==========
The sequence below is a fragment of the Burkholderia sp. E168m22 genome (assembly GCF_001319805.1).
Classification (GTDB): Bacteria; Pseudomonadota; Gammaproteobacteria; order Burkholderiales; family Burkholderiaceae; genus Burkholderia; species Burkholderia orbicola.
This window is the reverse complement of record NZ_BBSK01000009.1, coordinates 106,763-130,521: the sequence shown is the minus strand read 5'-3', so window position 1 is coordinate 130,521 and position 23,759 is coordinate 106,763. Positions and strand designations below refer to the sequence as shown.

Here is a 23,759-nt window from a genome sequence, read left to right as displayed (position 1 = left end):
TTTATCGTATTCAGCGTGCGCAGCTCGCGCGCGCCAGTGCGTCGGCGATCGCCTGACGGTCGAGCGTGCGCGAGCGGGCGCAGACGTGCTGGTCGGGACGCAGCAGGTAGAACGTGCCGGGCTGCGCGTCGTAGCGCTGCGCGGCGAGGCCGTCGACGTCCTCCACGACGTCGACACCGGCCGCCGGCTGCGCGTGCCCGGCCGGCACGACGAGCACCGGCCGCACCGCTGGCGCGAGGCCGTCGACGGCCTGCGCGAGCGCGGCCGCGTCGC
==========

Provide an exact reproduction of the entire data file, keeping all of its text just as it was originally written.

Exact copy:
The sequence below is a fragment of the Burkholderia sp. E168m22 genome (assembly GCF_001319805.1).
Classification (GTDB): Bacteria; Pseudomonadota; Gammaproteobacteria; order Burkholderiales; family Burkholderiaceae; genus Burkholderia; species Burkholderia orbicola.
This window is the reverse complement of record NZ_BBSK01000009.1, coordinates 106,763-130,521: the sequence shown is the minus strand read 5'-3', so window position 1 is coordinate 130,521 and position 23,759 is coordinate 106,763. Positions and strand designations below refer to the sequence as shown.

Here is a 23,759-nt window from a genome sequence, read left to right as displayed (position 1 = left end):
TTTATCGTATTCAGCGTGCGCAGCTCGCGCGCGCCAGTGCGTCGGCGATCGCCTGACGGTCGAGCGTGCGCGAGCGGGCGCAGACGTGCTGGTCGGGACGCAGCAGGTAGAACGTGCCGGGCTGCGCGTCGTAGCGCTGCGCGGCGAGGCCGTCGACGTCCTCCACGACGTCGACACCGGCCGCCGGCTGCGCGTGCCCGGCCGGCACGACGAGCACCGGCCGCACCGCTGGCGCGAGGCCGTCGACGGCCTGCGCGAGCGCGGCCGCGTCGC